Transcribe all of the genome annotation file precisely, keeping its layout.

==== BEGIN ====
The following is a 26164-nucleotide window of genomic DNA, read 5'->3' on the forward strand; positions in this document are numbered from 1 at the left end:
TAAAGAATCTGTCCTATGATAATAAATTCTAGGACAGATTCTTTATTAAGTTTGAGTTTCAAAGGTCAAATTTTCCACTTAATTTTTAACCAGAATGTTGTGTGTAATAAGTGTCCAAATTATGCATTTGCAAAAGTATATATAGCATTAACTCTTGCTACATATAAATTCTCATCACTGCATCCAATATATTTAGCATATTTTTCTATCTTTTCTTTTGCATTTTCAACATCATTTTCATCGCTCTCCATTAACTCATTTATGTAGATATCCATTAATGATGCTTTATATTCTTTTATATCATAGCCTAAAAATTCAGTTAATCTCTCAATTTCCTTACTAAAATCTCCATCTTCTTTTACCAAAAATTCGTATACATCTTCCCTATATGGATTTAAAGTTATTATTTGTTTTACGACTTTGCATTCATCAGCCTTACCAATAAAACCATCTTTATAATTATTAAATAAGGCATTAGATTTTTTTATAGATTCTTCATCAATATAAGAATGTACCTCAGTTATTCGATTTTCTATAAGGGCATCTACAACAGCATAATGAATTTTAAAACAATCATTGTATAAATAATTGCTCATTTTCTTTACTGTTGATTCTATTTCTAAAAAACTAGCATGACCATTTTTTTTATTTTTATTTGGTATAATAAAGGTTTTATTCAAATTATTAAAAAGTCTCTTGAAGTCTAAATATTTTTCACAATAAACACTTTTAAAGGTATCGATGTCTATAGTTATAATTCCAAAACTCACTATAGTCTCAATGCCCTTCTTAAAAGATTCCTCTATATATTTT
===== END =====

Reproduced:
The following is a 26164-nucleotide window of genomic DNA, read 5'->3' on the forward strand; positions in this document are numbered from 1 at the left end:
TAAAGAATCTGTCCTATGATAATAAATTCTAGGACAGATTCTTTATTAAGTTTGAGTTTCAAAGGTCAAATTTTCCACTTAATTTTTAACCAGAATGTTGTGTGTAATAAGTGTCCAAATTATGCATTTGCAAAAGTATATATAGCATTAACTCTTGCTACATATAAATTCTCATCACTGCATCCAATATATTTAGCATATTTTTCTATCTTTTCTTTTGCATTTTCAACATCATTTTCATCGCTCTCCATTAACTCATTTATGTAGATATCCATTAATGATGCTTTATATTCTTTTATATCATAGCCTAAAAATTCAGTTAATCTCTCAATTTCCTTACTAAAATCTCCATCTTCTTTTACCAAAAATTCGTATACATCTTCCCTATATGGATTTAAAGTTATTATTTGTTTTACGACTTTGCATTCATCAGCCTTACCAATAAAACCATCTTTATAATTATTAAATAAGGCATTAGATTTTTTTATAGATTCTTCATCAATATAAGAATGTACCTCAGTTATTCGATTTTCTATAAGGGCATCTACAACAGCATAATGAATTTTAAAACAATCATTGTATAAATAATTGCTCATTTTCTTTACTGTTGATTCTATTTCTAAAAAACTAGCATGACCATTTTTTTTATTTTTATTTGGTATAATAAAGGTTTTATTCAAATTATTAAAAAGTCTCTTGAAGTCTAAATATTTTTCACAATAAACACTTTTAAAGGTATCGATGTCTATAGTTATAATTCCAAAACTCACTATAGTCTCAATGCCCTTCTTAAAAGATTCCTCTATATATTTT